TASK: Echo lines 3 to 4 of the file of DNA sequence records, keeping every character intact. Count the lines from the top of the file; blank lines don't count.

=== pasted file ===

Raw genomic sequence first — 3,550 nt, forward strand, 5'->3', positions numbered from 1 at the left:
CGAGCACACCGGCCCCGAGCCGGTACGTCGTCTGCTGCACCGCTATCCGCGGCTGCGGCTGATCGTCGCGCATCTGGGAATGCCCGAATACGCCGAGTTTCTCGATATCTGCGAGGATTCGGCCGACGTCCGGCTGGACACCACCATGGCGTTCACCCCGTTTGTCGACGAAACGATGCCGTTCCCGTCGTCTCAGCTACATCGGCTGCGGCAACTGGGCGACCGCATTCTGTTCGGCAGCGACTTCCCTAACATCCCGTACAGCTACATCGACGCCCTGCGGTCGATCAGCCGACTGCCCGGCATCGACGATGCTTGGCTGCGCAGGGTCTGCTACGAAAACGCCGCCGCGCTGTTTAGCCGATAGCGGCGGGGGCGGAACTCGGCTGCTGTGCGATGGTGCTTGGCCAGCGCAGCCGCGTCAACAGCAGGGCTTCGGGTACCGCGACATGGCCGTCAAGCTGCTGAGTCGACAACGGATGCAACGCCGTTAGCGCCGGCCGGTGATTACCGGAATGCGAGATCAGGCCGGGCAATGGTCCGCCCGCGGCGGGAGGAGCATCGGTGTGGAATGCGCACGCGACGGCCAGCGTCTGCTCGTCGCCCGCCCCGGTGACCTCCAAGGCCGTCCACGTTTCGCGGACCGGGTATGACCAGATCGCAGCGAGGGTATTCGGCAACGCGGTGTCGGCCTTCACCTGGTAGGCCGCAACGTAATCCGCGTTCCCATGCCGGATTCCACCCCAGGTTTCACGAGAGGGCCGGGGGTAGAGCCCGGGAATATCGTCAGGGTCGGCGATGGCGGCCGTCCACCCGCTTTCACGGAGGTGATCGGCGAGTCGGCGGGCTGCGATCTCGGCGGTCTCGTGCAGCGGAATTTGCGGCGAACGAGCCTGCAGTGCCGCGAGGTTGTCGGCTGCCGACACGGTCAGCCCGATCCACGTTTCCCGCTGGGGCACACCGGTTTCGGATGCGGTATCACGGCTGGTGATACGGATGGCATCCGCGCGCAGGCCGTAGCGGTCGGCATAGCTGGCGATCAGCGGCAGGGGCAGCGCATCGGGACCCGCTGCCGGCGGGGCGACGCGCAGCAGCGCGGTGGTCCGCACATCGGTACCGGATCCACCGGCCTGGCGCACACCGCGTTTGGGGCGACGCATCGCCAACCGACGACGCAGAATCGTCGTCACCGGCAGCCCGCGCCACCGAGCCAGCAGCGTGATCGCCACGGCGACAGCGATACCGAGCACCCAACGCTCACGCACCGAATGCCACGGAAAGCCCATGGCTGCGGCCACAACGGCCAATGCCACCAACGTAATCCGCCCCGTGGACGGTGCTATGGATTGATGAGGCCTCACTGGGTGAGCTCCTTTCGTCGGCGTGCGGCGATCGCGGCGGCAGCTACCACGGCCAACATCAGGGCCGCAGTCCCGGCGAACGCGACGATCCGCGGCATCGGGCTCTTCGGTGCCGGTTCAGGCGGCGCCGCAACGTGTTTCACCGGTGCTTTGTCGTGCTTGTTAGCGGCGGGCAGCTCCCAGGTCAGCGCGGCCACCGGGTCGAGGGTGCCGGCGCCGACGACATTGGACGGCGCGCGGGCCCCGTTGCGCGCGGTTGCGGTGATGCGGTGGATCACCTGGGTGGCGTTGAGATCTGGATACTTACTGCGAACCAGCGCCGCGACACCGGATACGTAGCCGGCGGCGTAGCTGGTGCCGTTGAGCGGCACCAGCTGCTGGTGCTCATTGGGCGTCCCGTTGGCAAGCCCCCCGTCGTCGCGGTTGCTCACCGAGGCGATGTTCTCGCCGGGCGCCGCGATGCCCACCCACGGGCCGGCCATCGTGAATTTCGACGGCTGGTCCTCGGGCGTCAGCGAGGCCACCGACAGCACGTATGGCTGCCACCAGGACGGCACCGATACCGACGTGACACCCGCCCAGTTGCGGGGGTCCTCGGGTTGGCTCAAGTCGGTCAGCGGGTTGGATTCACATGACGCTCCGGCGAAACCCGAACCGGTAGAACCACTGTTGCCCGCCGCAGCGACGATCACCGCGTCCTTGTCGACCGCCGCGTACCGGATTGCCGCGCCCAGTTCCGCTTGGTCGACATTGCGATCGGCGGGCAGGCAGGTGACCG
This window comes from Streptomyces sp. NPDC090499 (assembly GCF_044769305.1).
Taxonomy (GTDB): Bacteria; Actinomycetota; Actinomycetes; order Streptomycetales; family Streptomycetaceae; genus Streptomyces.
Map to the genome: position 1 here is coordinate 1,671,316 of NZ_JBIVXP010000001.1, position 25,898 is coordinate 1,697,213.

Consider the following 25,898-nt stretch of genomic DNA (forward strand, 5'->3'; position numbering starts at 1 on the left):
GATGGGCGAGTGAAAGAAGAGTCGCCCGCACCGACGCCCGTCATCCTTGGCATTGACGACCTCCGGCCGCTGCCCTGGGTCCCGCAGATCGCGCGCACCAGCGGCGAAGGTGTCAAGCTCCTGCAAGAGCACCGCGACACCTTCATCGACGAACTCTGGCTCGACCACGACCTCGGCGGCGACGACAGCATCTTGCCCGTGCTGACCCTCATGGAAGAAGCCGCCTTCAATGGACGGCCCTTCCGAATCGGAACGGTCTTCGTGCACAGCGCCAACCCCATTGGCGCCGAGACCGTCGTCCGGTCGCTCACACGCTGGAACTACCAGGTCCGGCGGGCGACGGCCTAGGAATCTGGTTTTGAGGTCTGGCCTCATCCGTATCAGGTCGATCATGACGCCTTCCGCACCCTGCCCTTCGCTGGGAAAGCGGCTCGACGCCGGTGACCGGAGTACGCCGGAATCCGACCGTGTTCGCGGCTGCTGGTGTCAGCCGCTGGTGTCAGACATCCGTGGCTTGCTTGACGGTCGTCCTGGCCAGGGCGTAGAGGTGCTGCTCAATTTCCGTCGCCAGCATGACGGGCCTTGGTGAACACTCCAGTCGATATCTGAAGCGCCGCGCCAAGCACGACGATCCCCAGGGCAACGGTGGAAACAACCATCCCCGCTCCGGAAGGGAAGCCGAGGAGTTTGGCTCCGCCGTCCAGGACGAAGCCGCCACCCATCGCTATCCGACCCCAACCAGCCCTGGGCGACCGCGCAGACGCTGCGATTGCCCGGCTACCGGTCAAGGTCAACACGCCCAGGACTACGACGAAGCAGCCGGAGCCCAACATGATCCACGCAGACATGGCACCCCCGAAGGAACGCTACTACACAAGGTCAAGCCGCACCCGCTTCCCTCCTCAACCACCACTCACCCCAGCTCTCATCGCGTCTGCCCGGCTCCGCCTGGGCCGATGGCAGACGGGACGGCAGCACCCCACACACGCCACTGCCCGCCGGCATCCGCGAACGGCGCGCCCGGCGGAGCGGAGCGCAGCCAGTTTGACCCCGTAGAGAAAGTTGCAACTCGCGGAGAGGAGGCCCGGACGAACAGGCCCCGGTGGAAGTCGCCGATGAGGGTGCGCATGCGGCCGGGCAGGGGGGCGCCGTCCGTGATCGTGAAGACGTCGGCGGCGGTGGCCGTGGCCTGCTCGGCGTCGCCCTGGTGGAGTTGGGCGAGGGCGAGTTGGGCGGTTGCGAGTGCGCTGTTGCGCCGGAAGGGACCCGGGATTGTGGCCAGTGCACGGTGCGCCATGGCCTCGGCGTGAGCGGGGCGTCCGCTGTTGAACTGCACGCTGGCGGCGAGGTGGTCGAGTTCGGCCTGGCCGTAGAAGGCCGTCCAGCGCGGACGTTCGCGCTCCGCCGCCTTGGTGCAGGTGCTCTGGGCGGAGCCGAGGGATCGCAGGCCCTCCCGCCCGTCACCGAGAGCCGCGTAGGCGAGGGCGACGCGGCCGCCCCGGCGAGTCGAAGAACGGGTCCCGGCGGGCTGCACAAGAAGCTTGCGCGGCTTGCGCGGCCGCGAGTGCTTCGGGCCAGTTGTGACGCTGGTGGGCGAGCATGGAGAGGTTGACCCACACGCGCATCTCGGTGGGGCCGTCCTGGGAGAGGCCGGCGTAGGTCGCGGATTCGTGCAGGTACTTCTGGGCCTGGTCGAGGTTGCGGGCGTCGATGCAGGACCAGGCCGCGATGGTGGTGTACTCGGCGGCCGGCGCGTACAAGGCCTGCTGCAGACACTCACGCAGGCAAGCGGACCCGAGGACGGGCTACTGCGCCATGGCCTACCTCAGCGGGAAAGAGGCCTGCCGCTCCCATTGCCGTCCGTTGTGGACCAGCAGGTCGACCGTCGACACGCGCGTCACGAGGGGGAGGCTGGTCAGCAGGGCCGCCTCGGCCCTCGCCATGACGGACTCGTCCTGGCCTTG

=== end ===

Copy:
This window comes from Streptomyces sp. NPDC090499 (assembly GCF_044769305.1).
Taxonomy (GTDB): Bacteria; Actinomycetota; Actinomycetes; order Streptomycetales; family Streptomycetaceae; genus Streptomyces.